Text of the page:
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New way of measuring rent rises coming in next March

The government’s Office for National Statistics is introducing a new way of measuring rent rises from the spring.

It will double the sample it uses from 250,000 rents to about 500,000 a year.

Analysts say that had the new sample been used in recent years it would have reflected slightly higher rent increases than those officially recorded by the ONS.


The Financial Times calculates that average annual growth in rents between January 2016 and October this year would be 2.8 per cent rather than 2.1 per cent.

That would have lifted the average annual growth in the overall Consumer Prices Index  from 3.4 to 3.5 per cent over the same period.

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    The method of collecting data on rentals makes a huge difference to the results.

    Some of us are sent official surveys to fill in by the Valuation Office but it's questionable how accurate a picture those surveys present. I used to include all my rents but then realised that was a complete disservice to myself, my tenants and the PRS as a whole. The fact I may choose to keep someone's rent artificially low shouldn't negatively impact other people. Now I only occasionally fill in the survey and when I do I only provide a sample of my most recently let properties that best represent current market rents.

    A more accurate source of recently let properties would be from the Deposit Protection companies. They ask how much the annual rent is when a deposit is protected. It would be very simple for them to ask a few more questions such as number of bedrooms, HMO or self contained unit.

    Ultimately a tenancy is a private agreement between two private parties. Accurate data is always going to be incredibly hard to obtain.

    Richard LeFrak

    Absolutely Spot On Jo, anything run by the ONS will be skewed to reflect the current political direction of travel.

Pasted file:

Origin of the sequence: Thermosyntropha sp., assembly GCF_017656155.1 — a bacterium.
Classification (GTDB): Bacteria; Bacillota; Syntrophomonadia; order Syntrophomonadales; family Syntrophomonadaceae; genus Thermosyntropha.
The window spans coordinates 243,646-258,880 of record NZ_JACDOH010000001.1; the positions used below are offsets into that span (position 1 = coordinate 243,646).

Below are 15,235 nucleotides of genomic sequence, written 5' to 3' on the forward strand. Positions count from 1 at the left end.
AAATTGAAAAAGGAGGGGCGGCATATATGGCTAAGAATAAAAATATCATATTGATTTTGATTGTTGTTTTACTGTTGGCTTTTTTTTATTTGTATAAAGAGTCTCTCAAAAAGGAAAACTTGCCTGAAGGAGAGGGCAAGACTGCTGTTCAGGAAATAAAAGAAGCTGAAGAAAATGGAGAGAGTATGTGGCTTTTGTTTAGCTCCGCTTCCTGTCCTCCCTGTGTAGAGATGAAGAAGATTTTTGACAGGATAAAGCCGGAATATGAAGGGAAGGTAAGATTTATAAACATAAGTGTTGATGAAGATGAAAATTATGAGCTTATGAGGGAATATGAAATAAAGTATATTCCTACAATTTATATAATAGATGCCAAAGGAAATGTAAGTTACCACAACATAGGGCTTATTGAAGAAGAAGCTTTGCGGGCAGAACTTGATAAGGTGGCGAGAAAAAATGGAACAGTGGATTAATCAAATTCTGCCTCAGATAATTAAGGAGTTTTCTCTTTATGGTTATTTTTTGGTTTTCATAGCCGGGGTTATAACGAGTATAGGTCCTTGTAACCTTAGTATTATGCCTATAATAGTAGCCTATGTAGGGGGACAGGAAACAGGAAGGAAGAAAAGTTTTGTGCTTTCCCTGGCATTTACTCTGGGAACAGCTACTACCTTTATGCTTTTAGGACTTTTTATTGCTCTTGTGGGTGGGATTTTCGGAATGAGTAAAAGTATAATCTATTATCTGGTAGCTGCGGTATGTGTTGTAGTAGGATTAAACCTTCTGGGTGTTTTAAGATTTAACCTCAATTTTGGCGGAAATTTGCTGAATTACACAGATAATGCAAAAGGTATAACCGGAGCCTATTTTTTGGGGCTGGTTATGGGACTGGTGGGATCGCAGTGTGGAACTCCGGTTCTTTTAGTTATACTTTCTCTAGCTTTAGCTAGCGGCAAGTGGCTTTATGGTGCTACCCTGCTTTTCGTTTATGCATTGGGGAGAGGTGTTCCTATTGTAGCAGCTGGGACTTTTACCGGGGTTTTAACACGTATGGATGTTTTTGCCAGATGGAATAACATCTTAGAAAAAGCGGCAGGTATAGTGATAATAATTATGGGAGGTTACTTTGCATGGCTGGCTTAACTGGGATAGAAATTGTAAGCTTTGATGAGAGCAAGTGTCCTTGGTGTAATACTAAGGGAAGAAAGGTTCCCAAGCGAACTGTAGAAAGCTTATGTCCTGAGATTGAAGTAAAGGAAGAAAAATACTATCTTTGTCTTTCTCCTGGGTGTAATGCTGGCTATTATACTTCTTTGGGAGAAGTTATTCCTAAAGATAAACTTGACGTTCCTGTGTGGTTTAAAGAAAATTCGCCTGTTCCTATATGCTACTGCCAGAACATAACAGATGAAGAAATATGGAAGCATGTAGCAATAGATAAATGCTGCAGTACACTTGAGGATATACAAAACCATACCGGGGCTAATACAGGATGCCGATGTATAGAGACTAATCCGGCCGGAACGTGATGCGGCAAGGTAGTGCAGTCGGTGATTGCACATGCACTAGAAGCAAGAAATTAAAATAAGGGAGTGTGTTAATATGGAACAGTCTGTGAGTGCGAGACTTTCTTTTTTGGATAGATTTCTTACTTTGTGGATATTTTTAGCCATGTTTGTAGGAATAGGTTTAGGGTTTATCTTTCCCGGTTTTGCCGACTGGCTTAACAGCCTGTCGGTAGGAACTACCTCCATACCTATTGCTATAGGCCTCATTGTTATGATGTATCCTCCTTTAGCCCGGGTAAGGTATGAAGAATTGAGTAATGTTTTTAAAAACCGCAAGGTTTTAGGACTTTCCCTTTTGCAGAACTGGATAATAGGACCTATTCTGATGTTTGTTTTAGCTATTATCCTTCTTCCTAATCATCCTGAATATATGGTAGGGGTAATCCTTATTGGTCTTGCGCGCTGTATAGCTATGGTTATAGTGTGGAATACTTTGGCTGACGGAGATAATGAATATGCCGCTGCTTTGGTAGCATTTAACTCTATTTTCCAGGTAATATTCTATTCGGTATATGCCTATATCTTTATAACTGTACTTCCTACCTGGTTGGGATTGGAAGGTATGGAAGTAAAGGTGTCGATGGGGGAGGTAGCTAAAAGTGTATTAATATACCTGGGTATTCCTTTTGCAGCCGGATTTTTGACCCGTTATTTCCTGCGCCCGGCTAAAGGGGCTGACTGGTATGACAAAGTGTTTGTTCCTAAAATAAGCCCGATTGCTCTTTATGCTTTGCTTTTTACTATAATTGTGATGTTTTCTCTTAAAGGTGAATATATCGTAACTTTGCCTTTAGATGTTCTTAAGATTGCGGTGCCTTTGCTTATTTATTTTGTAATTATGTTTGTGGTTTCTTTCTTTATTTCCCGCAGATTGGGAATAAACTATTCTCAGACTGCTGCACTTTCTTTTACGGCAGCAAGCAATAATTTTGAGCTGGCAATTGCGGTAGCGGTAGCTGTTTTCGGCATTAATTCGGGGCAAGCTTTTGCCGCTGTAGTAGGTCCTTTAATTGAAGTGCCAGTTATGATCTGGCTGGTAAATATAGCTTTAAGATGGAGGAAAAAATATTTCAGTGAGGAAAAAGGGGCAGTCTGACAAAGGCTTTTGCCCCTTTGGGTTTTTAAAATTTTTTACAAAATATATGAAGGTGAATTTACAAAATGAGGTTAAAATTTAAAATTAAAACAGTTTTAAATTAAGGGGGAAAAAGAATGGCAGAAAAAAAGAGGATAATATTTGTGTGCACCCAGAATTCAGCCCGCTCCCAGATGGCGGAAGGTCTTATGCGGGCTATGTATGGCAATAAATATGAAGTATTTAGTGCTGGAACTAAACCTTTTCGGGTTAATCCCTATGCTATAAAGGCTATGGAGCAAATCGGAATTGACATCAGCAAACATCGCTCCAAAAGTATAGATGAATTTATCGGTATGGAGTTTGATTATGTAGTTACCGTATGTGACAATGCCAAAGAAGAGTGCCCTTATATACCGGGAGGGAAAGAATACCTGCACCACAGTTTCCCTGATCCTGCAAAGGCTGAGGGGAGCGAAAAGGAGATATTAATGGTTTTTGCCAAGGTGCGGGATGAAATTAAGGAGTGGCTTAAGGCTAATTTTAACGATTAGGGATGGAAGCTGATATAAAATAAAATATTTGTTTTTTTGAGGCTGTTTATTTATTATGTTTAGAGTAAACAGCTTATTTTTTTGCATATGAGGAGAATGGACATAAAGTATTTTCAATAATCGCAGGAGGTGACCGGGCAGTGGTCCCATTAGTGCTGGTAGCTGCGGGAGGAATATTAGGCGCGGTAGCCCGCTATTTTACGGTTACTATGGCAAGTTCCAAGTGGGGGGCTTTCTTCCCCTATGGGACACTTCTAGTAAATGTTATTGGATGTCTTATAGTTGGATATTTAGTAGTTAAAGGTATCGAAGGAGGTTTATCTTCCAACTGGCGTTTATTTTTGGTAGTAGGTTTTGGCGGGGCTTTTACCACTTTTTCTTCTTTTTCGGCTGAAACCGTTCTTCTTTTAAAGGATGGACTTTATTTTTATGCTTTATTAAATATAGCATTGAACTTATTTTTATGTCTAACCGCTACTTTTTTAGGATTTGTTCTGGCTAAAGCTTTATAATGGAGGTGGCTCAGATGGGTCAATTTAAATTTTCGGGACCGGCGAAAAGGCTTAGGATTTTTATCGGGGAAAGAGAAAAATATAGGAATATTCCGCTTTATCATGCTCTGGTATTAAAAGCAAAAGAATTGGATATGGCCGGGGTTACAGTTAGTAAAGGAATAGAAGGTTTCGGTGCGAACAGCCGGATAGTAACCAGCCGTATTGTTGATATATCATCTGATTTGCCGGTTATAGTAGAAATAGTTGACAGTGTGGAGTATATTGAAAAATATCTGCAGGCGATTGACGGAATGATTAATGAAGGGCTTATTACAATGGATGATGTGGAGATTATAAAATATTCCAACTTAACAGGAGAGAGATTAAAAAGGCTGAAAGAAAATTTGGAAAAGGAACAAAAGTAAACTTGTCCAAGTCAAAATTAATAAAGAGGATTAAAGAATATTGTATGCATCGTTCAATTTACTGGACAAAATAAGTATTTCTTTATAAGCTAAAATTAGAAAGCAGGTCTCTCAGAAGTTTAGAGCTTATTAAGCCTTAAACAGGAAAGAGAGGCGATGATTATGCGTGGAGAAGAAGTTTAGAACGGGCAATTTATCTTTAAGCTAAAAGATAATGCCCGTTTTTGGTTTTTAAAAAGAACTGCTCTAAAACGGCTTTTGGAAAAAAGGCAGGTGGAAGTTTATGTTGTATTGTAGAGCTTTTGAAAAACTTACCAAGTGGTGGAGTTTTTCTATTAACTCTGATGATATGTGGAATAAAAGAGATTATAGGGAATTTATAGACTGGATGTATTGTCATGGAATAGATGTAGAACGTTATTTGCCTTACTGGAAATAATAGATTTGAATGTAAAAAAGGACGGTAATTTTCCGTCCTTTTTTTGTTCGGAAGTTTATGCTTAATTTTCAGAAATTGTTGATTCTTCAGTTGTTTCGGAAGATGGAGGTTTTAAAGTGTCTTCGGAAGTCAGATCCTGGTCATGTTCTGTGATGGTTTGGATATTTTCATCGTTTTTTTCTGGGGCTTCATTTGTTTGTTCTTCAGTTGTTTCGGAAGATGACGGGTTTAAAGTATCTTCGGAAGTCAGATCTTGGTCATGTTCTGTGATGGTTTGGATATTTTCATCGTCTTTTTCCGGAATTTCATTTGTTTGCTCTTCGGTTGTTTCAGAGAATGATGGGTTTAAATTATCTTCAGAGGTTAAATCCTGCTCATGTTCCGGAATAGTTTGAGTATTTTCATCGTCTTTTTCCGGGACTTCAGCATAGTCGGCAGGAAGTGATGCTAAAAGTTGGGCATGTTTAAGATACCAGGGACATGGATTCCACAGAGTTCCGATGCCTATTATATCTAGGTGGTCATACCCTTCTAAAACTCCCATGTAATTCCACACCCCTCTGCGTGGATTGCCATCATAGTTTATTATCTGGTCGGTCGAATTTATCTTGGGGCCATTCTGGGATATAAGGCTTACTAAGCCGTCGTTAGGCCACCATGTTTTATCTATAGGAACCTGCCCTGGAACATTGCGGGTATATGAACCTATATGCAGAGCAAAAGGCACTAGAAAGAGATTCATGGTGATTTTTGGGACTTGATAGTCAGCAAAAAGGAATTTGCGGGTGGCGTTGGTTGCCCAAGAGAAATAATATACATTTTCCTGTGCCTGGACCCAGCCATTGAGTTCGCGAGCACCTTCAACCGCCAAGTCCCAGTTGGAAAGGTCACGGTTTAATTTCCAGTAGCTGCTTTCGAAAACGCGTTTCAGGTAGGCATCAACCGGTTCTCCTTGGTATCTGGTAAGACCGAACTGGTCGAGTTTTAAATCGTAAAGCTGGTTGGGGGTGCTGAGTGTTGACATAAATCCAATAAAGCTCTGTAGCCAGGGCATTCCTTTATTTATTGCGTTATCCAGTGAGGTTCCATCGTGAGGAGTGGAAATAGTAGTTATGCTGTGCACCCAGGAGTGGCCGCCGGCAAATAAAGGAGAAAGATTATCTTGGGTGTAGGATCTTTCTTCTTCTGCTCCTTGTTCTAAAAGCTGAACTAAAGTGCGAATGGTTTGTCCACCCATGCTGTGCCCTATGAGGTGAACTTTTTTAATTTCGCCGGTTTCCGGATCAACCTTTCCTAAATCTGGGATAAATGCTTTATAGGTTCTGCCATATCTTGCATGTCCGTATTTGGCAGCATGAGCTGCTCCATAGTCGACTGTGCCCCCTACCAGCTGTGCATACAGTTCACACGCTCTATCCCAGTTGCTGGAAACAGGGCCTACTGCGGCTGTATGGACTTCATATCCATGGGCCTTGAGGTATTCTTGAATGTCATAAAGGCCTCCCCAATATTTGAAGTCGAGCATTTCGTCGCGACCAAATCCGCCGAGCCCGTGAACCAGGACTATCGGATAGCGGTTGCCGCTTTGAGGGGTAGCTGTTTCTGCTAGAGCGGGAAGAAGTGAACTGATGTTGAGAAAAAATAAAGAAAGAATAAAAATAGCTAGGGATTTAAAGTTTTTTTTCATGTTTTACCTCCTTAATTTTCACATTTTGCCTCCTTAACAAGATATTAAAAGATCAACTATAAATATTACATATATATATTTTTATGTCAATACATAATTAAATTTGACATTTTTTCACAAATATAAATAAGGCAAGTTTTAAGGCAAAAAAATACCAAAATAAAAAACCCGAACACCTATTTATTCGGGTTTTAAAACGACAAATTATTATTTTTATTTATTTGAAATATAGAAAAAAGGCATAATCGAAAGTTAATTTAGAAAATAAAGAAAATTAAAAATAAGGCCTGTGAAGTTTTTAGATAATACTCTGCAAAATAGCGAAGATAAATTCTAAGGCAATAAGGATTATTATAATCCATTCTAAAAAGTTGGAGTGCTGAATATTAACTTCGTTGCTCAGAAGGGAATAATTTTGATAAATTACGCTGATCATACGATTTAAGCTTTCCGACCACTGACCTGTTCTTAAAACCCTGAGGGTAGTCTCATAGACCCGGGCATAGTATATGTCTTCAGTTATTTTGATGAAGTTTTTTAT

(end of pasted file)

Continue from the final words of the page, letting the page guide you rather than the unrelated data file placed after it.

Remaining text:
You are quite right as usual.


    When I ran my business I was frequently pestered by ONS wanting turnover figures between two specific dates.

    My turnover was very lumpy and not at all uniform week to week so I suggested that they accept the figures from my last VAT or annual report and pro rata it but neither was acceptable.

    I therefore just gave them pro rated figures anyway which ticked their box and kept them happy.

    ONS and other public funded statistical research is just a total waste of public money with much more accurate figures easily and cheaply available from existing statutory sources.

    There's also a massive difference on rent increases imposed on existing tenants and those asked from new tenants moving in who will typically be only too happy to pay current market rents and just be thankful to be selected ahead of many others by ever more discerning landlords.

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    I would argue that neither 2.1% or 2.8% reflect ,most tenants experience! Mine all went up by 5% this year. Averages are just a statistic & are usually pretty meaningless.

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    Mine went up 8% this year, and will go up the same next year 💰, I am still below market rent 🤔

    Richard LeFrak

    Mine very similar Simon and all now with annual increases built in.


    Same here, mine went up 10% last year and it will be the same this year. It will all go towards increased mortgage interest. I gave them 6 months notice last year and will do the same again, so if they want to move they can. Also they have time to find better paid job or more hours or whatever to increase household income. So far they have all been OK with it except one household where they are working less hours, so section 21 soon for them I am afraid.


    My April batch went up 7% on the basis that was how much Social rent increases were capped at this year so it would be totally unrealistic for PRS tenants to expect any less. Also the Local Authority could hardly refuse a DHP for a rent shortfall that matched their own rent increase.
    My October batch of rent increases were mainly 9% as the BoE has been incessant.

    It doesn't fully cover this years mortgage increases but every little helps

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    Those flats which had new student tenants last May or June had rent increases of between 25% and 33%, having been unchanged for about 5 years.

    Those with existing tenants, who would previously not have any increase, were increased by the maximum allowed by the SNP and their little Green helpers - a princely 3%, which was hardly worth the effort but couldn't be consolidated into a 6% or 9% increase after 2 or 3 years. The days of leaving current rents unchanged for years or until a change of tenancy are now over in the People's Republic of Scotland.


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